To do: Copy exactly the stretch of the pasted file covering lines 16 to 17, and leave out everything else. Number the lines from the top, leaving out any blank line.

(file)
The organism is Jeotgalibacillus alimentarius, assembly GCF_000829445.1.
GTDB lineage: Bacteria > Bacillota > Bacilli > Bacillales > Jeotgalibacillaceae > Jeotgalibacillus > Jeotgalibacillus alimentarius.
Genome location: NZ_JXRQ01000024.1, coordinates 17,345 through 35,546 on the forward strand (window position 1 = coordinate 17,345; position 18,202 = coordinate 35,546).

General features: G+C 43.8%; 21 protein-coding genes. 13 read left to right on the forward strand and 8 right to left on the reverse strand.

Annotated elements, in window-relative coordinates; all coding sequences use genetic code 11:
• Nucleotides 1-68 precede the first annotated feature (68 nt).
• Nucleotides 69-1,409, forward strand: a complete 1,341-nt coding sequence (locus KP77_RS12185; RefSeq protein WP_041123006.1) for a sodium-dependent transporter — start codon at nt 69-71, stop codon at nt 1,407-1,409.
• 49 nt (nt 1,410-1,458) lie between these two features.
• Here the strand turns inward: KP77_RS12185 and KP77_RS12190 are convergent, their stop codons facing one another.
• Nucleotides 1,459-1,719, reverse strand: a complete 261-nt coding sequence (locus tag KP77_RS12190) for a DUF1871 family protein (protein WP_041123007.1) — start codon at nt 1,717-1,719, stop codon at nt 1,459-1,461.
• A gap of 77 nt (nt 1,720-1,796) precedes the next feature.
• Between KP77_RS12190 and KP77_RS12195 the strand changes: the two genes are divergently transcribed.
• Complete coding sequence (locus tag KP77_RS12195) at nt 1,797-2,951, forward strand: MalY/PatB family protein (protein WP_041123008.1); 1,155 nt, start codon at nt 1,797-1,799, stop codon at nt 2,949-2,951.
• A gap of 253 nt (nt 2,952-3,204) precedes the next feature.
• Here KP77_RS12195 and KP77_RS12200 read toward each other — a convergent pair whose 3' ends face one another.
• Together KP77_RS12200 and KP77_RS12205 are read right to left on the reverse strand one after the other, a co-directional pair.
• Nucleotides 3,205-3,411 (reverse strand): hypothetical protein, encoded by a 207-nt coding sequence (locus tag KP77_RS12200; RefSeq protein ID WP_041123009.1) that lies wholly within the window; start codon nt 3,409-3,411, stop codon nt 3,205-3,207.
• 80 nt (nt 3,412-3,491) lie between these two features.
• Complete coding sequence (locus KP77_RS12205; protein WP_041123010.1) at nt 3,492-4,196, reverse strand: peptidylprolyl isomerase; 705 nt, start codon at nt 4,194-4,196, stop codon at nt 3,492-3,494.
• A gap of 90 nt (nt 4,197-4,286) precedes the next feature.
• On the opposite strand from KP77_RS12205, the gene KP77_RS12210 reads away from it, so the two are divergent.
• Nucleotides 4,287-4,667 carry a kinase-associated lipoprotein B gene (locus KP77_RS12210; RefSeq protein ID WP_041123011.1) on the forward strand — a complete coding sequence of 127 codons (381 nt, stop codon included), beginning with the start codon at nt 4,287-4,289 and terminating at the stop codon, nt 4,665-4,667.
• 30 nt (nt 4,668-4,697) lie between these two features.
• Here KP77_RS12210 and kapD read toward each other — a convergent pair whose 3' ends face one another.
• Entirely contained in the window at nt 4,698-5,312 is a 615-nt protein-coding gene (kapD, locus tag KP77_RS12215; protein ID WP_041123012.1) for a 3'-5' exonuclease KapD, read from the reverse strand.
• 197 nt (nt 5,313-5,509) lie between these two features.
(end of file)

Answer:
• Together KP77_RS12200 and KP77_RS12205 are read right to left on the reverse strand one after the other, a co-directional pair.
• Nucleotides 3,205-3,411 (reverse strand): hypothetical protein, encoded by a 207-nt coding sequence (locus tag KP77_RS12200; RefSeq protein ID WP_041123009.1) that lies wholly within the window; start codon nt 3,409-3,411, stop codon nt 3,205-3,207.